Currently viewing the tag: "universe"

atomThere are two primary ways to look at the world: the first is through the lens of materialism. Materialists believe that the universe is purely physical; a tangible reality that can be observed only through the physical senses or tools which are interpreted by the human intellect. A materialist would say that we can observe physical phenomena, measure them, create equations and models to represent these phenomena, and make predictions based on those equations and models. A materialist would argue that we can come to understand the entire universe, over time, by understanding the physical processes underlying it, in the same way we might understand the workings of a machine. If there is something we currently do not understand, it is simply because we do not yet understand the physics behind it. Many current theories fall under this category: The standard model of particle physics, dark energy, quantum gravity, and even consciousness itself.

Materialists are generally secularists in that they do not contemplate or even consider spiritual matters. To the materialist, the universe is made up of physical matter (particles and waves), which is the only substance we can actually measure, and thus it is the sole substance of reality. As such, physical substance is the only thing worth discussing or contemplating – all else is folly. Materialism could be summed up with the line, “Brownian motion, chance collisions and probability are what make up the nature of reality.”

Ancient GreeksMaterialism is the predominating world-view among governments, military, science, medicine, academics and media in the western world today. We see it in every aspect of life – relying on physical evidence by which to base decisions and protocol. It is neither right nor wrong: simply the way agencies set policy, conduct operations, set standards, and provide education. It has not always been this way; throughout history humans have oscillated between approaching the world from a materialist perspective (Ancient Greeks and Romans) to approaching it from a spiritualist one (Middle Ages Europe), and some have even attempted to balance the two (Enlightenment). Today, however, the major institutions of the western world are materialist in viewpoint.

Spiritualists, on the other hand, believe that a supernatural force exists which is beyond physical. While most spiritualists would agree that we are, on some level, experiencing a physical universe, there is something more, a metaphysical reality that goes beyond material substance. The substance in which a spiritualist believes may vary, as some may believe in a dual realm of material and spirit, while others believe there is a third, or primary, substance from which all other substances emerge.  Some even believe that the physical realm exists only in one’s mind; that the true nature of reality is in this primary substance. Some examples of spiritualist philosophies include Advaita Vedanta, Daoism, and monotheistic religions like Judaism, Christianity and Islam.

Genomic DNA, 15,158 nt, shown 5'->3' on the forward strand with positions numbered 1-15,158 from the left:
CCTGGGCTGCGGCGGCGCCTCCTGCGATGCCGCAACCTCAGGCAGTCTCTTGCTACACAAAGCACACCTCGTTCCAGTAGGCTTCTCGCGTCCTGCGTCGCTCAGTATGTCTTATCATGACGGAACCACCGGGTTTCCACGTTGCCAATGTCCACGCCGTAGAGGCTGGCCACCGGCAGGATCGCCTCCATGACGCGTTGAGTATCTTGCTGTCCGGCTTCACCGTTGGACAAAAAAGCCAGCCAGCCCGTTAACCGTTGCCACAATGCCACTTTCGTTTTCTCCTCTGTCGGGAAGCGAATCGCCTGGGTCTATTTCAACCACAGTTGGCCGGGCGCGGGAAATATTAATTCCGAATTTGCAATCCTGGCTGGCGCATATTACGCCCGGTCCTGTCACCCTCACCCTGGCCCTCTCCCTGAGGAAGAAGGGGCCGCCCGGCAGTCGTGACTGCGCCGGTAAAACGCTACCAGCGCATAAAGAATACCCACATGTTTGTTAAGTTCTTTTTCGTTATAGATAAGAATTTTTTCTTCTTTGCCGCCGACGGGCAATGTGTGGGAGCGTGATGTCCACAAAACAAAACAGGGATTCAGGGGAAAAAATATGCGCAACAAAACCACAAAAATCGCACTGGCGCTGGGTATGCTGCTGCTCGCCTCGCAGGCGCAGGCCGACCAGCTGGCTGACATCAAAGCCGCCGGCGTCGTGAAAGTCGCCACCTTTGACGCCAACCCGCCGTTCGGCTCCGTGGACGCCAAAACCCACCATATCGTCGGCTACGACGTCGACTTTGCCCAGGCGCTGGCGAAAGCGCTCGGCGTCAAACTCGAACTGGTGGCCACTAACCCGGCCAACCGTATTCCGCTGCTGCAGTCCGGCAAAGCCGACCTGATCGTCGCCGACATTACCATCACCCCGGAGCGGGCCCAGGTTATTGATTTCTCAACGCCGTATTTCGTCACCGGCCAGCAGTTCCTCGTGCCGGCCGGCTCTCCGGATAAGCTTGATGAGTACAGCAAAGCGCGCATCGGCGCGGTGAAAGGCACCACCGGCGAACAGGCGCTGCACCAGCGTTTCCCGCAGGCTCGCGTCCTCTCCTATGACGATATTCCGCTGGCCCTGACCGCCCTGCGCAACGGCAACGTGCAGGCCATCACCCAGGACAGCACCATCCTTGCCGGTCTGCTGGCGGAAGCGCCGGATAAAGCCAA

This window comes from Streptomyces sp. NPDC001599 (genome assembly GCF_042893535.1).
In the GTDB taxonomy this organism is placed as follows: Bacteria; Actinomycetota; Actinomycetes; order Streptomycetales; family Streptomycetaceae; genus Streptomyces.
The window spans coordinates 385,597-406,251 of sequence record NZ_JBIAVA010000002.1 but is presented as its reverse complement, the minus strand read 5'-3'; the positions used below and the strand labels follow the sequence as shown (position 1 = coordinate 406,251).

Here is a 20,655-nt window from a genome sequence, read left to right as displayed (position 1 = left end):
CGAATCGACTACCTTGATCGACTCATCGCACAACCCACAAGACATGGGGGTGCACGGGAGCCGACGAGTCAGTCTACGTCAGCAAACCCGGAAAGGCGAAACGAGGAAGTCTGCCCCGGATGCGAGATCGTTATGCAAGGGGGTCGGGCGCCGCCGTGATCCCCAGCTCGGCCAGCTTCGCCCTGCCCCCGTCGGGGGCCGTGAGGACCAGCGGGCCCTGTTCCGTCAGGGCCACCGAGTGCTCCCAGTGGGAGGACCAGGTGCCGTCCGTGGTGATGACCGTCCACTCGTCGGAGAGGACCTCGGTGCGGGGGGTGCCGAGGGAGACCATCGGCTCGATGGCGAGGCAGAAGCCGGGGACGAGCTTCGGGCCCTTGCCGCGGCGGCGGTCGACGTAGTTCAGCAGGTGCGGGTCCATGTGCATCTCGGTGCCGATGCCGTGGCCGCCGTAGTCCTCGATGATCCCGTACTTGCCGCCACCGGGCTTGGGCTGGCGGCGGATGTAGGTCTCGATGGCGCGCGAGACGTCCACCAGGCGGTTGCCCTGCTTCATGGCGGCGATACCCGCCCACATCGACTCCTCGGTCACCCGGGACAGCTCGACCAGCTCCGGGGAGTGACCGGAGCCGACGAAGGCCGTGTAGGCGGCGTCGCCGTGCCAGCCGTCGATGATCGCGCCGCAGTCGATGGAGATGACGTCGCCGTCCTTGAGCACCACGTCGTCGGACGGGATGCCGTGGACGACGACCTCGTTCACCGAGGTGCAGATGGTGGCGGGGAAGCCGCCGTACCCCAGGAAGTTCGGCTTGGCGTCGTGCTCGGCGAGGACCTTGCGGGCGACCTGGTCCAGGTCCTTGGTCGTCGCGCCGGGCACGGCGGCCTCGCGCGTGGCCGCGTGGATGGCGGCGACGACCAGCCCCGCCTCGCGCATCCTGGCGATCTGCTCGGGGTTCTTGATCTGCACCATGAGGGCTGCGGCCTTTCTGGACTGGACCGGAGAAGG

lightSpiritualists believe that we can transcend the body-mind of the physical world and tap into that something else which exists. This can achieved through meditation and other esoteric practices, rituals and trances, and mind-altering medicinals. Whichever method is used to achieve transcendence, the goal is always to attune to the greater reality. Spiritualists believe that means of gaining knowledge are not limited to physical, or scientific, observation, but also to reason (Enlightenment) and revelation (Judaism, Christianity, Islam). In fact, many other methods are believed to be sources of knowledge, but most importantly, spiritualists do not place a boundary around the physical world and its phenomena.

Spiritualists do not have to subscribe to a particular religion, as some people are spiritual, yet maintain no religious practice. While the modern western world views the world primarily through materialism, most people walking the planet are spiritualists (84% according to the Pew Research Center).  The line which can sum up spiritualism is, “Personality – the subjective perception – is the solid foundation and unifying principle of our existence.”

Neither materialism nor spiritualism is right or wrong – in fact, it does not appear to be a provable matter. They are simply foundations by which one views the world. Many people never even think about their foundation of reality in detail. They simply accept their beliefs without question, sometimes not even knowing how they came upon those beliefs. But for people who have a solid understanding of their philosophical views with regard to the nature of reality, it is easier to understand the decisions they make in life. Other age-old philosophical questions, such as free will are easier to contemplate when one determines how one leans with regard to the substance of the universe. Is the world purely physical, with particles and waves simply bound by physical laws? Or is there something else, regardless of what one calls it, a metaphysical force, which underlies all reality, and which can be tapped into for knowledge, guidance, presence and hope? Think about these questions to learn more about yourself and add a deeper level of meaning to your reflections. Either way, to come to know yourself is the greatest endeavor regardless of how you view the nature of reality. But by solidifying your views, you will come to know yourself more profoundly: what makes you tick, why you make certain decisions, and even where you might be going. Most importantly, your views will underlie the meaning by which you will ultimately evaluate your life: an endeavor worth every bit of energy.